What you need to know

Now that you know how bonuses are decided and paid by traditional insurance policies, tempted to buy one? Well, there are three caveats to bear in mind.

One, bonuses in life policies work on simple interest basis. Unlike the returns on bonds or cumulative fixed deposits, the bonuses declared by insurers are simple and not compound additions to your Sum Assured.  This means that, while declaring a bonus rate of LIC for any particular year, the insurer does not factor in all the past bonuses you have earned to calculate the payout.

Two, you do not receive any of the bonuses in your hand and stand to receive them only at maturity. Though insurers may declare a simple reversionary bonus or guaranteed additions every year, these sums will add to your Sum Assured and will be eventually paid to you only at maturity. If you surrender the policy midway, you may not receive them.

Three, given that they are calculated on the Sum Assured under your policy and not on the premiums you pay, they cannot be compared to the returns on your other investments, which are calculated on your principal.      

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Also Read : Solvency Ratio Insurance – Is your insurance company solvent?

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17 thoughts on “How LIC’s bonuses work”

  1. Dinesh Kumar Gupta

    Hii Team ,

    I have taken New Jeevan Anand Plan no-815 and i have seen 96.5k bonus guarantee addition in Policy .Can you help me out of guarantee addition fund .The 21 Yrs term ….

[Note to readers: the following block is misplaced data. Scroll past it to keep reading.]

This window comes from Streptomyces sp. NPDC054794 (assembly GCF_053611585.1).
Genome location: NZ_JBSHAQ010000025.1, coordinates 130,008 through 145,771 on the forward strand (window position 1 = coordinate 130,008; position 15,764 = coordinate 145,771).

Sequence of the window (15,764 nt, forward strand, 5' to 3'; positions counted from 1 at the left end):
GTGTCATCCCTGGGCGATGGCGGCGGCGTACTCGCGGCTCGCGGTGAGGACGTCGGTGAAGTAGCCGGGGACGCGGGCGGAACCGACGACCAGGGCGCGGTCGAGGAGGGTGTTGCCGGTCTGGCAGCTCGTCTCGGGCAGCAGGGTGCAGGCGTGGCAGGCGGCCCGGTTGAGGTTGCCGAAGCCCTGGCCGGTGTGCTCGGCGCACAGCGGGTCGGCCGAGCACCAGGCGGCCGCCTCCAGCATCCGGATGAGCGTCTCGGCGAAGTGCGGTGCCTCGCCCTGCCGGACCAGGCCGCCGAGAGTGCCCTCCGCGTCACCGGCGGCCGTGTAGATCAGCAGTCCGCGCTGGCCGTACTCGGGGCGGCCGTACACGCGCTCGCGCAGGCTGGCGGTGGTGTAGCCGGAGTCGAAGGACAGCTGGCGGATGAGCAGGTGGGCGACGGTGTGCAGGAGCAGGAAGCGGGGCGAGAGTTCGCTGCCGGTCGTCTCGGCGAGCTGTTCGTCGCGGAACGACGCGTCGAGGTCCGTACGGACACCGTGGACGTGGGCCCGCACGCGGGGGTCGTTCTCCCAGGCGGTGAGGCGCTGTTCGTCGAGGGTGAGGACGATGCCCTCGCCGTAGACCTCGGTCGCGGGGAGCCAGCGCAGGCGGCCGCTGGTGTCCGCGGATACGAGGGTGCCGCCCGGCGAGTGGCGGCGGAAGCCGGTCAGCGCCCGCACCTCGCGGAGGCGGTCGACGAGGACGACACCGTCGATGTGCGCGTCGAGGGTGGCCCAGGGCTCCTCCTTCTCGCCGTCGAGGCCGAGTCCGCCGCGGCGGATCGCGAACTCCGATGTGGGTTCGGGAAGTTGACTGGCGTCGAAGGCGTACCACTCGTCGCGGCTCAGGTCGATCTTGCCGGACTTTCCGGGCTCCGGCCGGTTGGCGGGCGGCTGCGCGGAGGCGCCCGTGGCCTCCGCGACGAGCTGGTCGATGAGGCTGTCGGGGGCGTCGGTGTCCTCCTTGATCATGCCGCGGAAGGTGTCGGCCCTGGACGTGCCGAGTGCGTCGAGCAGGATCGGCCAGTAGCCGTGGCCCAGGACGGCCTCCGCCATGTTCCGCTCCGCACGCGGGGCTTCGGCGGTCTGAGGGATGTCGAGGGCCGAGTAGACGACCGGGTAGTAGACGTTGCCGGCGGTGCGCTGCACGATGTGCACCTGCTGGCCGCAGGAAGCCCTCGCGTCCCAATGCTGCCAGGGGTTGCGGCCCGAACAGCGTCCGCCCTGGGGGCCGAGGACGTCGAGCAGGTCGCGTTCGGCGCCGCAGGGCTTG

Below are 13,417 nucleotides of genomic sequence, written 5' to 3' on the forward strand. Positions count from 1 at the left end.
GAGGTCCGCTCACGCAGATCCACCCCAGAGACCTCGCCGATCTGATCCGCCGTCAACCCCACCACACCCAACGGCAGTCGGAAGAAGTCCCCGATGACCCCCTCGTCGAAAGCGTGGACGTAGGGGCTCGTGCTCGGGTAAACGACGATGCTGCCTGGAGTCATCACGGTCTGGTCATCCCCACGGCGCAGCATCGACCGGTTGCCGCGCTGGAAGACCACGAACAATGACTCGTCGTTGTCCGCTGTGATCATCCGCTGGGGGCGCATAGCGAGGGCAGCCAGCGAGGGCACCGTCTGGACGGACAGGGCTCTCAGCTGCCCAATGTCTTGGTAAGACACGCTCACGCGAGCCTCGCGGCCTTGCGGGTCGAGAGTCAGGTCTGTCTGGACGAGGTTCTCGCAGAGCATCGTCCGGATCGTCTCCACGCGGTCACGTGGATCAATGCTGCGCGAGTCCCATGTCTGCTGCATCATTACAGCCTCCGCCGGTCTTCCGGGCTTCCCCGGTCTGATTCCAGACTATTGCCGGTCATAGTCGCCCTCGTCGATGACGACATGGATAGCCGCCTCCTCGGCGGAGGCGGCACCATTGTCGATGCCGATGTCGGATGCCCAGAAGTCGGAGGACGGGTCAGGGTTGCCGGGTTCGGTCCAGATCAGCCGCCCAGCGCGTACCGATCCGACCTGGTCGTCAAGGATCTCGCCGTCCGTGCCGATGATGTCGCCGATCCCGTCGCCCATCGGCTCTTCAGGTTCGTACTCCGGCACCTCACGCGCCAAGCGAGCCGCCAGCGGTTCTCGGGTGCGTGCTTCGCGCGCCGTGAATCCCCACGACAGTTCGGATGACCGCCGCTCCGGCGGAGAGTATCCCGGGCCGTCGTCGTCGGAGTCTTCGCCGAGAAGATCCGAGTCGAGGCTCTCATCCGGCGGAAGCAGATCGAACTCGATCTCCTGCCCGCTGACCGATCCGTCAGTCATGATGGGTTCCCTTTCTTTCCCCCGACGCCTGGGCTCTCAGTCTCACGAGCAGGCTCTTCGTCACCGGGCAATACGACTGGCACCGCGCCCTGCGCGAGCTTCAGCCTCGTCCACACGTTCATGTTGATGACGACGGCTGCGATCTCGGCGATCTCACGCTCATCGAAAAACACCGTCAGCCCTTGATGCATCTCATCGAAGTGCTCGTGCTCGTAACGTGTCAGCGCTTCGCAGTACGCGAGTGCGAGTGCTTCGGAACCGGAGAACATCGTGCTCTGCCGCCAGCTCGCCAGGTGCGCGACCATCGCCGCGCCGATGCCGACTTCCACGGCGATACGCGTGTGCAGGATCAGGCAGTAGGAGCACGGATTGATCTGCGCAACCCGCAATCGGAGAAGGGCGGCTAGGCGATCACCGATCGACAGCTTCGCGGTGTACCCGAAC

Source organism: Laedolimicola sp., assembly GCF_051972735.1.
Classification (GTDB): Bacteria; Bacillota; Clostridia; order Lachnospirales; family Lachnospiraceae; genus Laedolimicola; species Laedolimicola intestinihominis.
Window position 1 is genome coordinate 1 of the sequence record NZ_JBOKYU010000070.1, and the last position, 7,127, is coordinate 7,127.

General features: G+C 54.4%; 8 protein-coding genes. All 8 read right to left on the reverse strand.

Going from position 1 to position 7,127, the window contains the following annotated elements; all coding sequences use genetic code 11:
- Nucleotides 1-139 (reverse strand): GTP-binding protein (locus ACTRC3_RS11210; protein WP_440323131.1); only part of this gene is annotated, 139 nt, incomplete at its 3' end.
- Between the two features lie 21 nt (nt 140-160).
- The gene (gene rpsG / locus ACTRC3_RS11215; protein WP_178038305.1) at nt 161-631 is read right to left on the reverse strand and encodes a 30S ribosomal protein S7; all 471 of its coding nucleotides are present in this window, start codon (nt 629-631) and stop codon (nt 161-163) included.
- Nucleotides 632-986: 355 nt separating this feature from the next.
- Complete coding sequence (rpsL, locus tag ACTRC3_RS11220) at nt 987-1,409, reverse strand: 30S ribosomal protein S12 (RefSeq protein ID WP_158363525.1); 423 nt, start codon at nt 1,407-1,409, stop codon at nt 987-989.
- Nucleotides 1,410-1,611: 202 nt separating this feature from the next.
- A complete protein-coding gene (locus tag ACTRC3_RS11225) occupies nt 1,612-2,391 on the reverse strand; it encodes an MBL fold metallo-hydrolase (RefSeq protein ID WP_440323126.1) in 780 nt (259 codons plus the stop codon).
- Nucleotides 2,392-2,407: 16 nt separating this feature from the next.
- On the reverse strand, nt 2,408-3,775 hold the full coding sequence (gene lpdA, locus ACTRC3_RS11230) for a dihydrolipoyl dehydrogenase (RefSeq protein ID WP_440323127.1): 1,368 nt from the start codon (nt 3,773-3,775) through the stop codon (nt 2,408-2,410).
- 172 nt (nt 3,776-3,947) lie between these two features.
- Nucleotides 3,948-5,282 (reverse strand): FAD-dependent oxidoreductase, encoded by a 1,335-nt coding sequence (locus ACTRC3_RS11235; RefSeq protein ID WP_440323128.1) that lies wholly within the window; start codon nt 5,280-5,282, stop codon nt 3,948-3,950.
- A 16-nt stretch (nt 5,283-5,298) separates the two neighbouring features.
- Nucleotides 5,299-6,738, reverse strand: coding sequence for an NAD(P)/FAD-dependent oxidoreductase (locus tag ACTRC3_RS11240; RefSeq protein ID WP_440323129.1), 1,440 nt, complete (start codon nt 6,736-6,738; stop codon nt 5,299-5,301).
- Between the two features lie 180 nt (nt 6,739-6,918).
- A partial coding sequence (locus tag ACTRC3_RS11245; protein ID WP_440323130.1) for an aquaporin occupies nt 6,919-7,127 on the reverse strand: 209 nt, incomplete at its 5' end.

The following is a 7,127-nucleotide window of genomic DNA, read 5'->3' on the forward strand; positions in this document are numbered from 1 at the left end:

2. As you mentioned that if declared bonus for financial year is ₹45 then bonus calculation would be (Rs 500,000 x 45/1000), in this case assured amount is ₹500000 , total calculated bonus amount would be near about ₹500000 in 21 years term plan for child endowment.

    Here my question is maturity amount would be ₹500000 + ₹500000 = ₹1000000 at the time of maturity or LIC will also give any benifit on earned bonus amount as well at the time of maturity?
    If yes, how much, any calculation on that part?

  3. Hello,
    Am I correct in understanding that simple reversionary bonus and final additional bonus may happen or may not in the year 2035 , assuming a lic policy is taken for 15 year duration .
    So , is lic maturity is again a calculation which may happen or may not.

  4. I have one observation. Even thought the bonus declared looks like simple interest, we should also keep in mind that Evey year that LIC earns they are effectively just adding bonus to the name of policyholders but money remains on their books. So every year they have extra money to invest. So the bonus that people get also might increase every year which means there is some kind of compounding happening.